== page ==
Boris Johnson will face a second day of questioning at the COVID inquiry today following his five hour quizzing on Wednesday.
The former prime minister will return to the hearing having been booed by crowds of bereaved families as he left.
Partygate, a scandal over rule-breaching gatherings at No 10 during the pandemic that dogged Mr Johnson’s premiership, is expected to feature during today’s proceedings.
Victims’ families will also be given another chance to read out impact statements.
During yesterday’s evidence he admitted he should have “twigged much sooner” about the threat posed by COVID-19 in the early days of the pandemic, as he apologised for “the pain and the loss and the suffering” of its victims.
He also told the inquiry that:
- The government “underestimated the scale and pace of challenge” from COVID – thinking the peak would come in May or June;
- The tone of private WhatsApp exchanges was a “reflection of the agony” the country was going through;
- A denial he was on holiday over the half-term break in February 2020 – as claimed by former aide Dominic Cummings
- Mr Johnson explaining that he “can’t say” whether he would have “gone earlier” in ordering the first lockdown, but that he took “full responsibility” for the decisions made;
- The former prime minister offering an apology to sufferers of long COVID, having described the condition as “b*****ks” in 2021;
- He stood by Matt Hancock, saying the then health secretary did “a good job” whatever his “defects”.
The first day of the former prime minister’s evidence, which was hit by protests, saw him defending the culture in No 10 after it was branded “toxic” by other witnesses.
He rejected accusations he had shown poor leadership by vacillating over whether to back tough restrictions in the early months of 2020.
Former aides have blamed his tendency to waiver on key decisions in March of that year for delaying the lockdown.
But he argued it was his job to “test” the “completely novel policy”, adding: “It matters to the livelihoods of people up and down the land. I had to go through the arguments and that is what I was doing.”
Challenged over the slow response to the crisis, Mr Johnson said Whitehall “underestimated” the need for action, adding that it was only when he saw the “horrors” of the outbreak in Italy that he realised the seriousness of the virus.
He suggested the experience of previous diseases such as SARS, MERS and swine flu clouded officials’ judgment while a coronavirus pandemic was “outside our living experience”.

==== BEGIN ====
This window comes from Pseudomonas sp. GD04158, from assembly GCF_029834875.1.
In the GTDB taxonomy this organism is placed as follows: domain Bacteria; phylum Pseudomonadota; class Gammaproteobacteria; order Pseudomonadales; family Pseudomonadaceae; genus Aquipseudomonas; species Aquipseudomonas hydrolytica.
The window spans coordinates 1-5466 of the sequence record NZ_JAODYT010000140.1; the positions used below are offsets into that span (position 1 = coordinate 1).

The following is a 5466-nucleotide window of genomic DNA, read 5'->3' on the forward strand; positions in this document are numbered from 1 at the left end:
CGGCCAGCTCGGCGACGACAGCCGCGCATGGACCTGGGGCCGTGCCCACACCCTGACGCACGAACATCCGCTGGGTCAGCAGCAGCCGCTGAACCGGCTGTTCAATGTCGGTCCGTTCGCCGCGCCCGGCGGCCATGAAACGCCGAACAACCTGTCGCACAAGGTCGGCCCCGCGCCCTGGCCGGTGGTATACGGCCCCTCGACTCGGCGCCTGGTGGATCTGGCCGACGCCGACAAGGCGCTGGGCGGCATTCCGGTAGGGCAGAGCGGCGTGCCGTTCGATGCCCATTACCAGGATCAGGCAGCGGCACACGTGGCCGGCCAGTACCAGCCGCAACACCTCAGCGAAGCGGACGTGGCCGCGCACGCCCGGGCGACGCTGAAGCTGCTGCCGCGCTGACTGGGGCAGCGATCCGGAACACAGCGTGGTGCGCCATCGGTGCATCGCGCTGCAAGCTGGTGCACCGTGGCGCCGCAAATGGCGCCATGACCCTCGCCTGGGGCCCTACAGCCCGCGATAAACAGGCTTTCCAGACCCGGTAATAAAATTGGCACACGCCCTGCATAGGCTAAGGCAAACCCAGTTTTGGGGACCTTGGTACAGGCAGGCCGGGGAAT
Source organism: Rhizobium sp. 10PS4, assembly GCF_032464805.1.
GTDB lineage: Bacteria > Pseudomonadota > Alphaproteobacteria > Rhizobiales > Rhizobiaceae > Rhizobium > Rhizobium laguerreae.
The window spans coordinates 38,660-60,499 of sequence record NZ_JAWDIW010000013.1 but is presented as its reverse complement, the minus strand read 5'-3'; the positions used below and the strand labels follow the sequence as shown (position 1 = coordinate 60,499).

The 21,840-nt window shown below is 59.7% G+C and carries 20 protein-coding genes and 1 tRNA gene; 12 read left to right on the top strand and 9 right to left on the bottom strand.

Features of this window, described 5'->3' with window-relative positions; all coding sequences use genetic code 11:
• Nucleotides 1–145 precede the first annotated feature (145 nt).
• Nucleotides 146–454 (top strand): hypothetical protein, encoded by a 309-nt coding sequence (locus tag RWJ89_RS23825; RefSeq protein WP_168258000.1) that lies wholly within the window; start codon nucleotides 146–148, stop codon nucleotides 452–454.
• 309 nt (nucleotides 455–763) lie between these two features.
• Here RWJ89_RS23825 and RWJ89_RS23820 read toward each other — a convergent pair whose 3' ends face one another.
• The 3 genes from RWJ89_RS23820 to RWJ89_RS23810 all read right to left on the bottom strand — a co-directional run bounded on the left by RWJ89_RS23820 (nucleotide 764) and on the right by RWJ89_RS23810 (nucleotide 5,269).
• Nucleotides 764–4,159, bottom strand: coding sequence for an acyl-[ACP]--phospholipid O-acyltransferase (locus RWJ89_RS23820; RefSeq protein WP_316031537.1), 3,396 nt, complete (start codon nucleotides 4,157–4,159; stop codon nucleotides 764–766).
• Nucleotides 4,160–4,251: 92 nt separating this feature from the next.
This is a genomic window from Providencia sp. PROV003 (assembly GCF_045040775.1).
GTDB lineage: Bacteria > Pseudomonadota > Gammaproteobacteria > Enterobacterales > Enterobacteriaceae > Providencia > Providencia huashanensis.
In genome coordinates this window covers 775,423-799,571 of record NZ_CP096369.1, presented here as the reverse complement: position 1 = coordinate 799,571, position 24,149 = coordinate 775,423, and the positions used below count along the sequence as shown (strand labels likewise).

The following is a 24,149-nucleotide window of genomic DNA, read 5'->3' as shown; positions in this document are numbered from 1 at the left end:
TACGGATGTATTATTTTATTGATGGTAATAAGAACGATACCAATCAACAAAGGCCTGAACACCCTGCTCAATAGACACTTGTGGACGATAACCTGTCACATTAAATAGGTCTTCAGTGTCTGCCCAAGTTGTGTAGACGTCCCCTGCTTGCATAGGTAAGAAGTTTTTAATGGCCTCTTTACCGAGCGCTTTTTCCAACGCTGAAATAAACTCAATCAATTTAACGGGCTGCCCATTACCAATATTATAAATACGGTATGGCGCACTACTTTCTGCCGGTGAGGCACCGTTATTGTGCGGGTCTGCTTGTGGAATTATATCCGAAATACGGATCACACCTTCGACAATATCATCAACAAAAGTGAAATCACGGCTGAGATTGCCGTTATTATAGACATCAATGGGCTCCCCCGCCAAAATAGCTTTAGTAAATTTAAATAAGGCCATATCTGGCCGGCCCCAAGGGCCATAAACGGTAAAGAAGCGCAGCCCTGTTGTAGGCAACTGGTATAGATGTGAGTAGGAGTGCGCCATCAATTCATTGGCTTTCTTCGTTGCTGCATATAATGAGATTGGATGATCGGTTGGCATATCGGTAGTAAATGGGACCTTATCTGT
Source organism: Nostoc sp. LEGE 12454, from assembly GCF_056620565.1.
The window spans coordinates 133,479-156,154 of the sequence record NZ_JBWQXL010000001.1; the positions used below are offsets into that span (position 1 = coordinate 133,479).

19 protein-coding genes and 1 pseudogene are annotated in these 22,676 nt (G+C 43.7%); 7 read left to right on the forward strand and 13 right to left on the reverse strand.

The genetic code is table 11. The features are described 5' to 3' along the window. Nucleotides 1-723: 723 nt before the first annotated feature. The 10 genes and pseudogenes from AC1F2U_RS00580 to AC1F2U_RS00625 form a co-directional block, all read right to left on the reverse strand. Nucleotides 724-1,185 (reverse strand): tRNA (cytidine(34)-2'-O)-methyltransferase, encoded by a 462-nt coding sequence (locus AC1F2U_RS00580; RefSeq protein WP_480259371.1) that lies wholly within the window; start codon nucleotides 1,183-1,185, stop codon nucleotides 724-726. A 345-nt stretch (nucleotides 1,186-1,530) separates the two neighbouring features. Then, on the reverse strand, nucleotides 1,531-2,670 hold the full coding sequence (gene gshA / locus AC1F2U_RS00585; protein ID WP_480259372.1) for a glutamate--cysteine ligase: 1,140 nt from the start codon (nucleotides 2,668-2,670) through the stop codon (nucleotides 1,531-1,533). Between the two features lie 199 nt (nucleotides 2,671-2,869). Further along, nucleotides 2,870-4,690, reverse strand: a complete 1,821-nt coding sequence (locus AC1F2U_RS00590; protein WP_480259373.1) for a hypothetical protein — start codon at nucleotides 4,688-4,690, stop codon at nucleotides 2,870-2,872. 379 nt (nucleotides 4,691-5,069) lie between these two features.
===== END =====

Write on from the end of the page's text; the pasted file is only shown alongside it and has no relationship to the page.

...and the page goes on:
The former Tory leader defended his eventual decision to order England’s first lockdown on 23 March 2020, saying by the middle of that month he was giving arguments against restrictions “pretty short shrift”.
“I no longer had the luxury of waiting. It was over,” he told Baroness Heather Hallett’s probe.
Mr Johnson appeared to become emotional as he discussed his “anxiety” about possible behavioural fatigue if he imposed a lockdown too early without a vaccination programme.
He looked on the verge of tears as he described 2020 as a “tragic, tragic” year.
Mr Johnson did not deny questioning why his government was “destroying everything for people who will die anyway soon”, but suggested the comment was not “designed to be publicly broadcast”.
“It’s an indication of the cruelty of the choice that we faced and the appalling balancing act that I had to do throughout the pandemic,” he said when asked about a note written by his former aide Imran Shafi which recorded that he had made the remark.
Mr Johnson conceded, with hindsight, that mass gatherings should have been stopped earlier and he should not have shaken hands with patients at a hospital where there were coronavirus cases.
His appearance before the inquiry was interrupted by protesters as he began by issuing an apology to victims of the pandemic, with four people removed from the hearing room.
“Can I just say how glad I am to be at this inquiry and how sorry I am for the pain and the loss and the suffering of the COVID victims,” Mr Johnson said.
He went on to acknowledge that his government made “mistakes” and took “personal responsibility for all the decisions that we made”.
Among those decisions were the speed of the government’s response to the pandemic in 2020, the lockdown decisions and their timeliness, the explosion of the virus in the residential care sector, the Eat Out to Help Out scheme, and the decision not to introduce a circuit-breaker later in 2020.
Mr Johnson said that, with hindsight, “it may be possible to see things that we could have done differently”, but at the time “I felt… we were doing our best in very difficult circumstances”.
He claimed he was “not sure” whether government decision-making had led to “materially” a larger number of excess deaths as a result of the pandemic.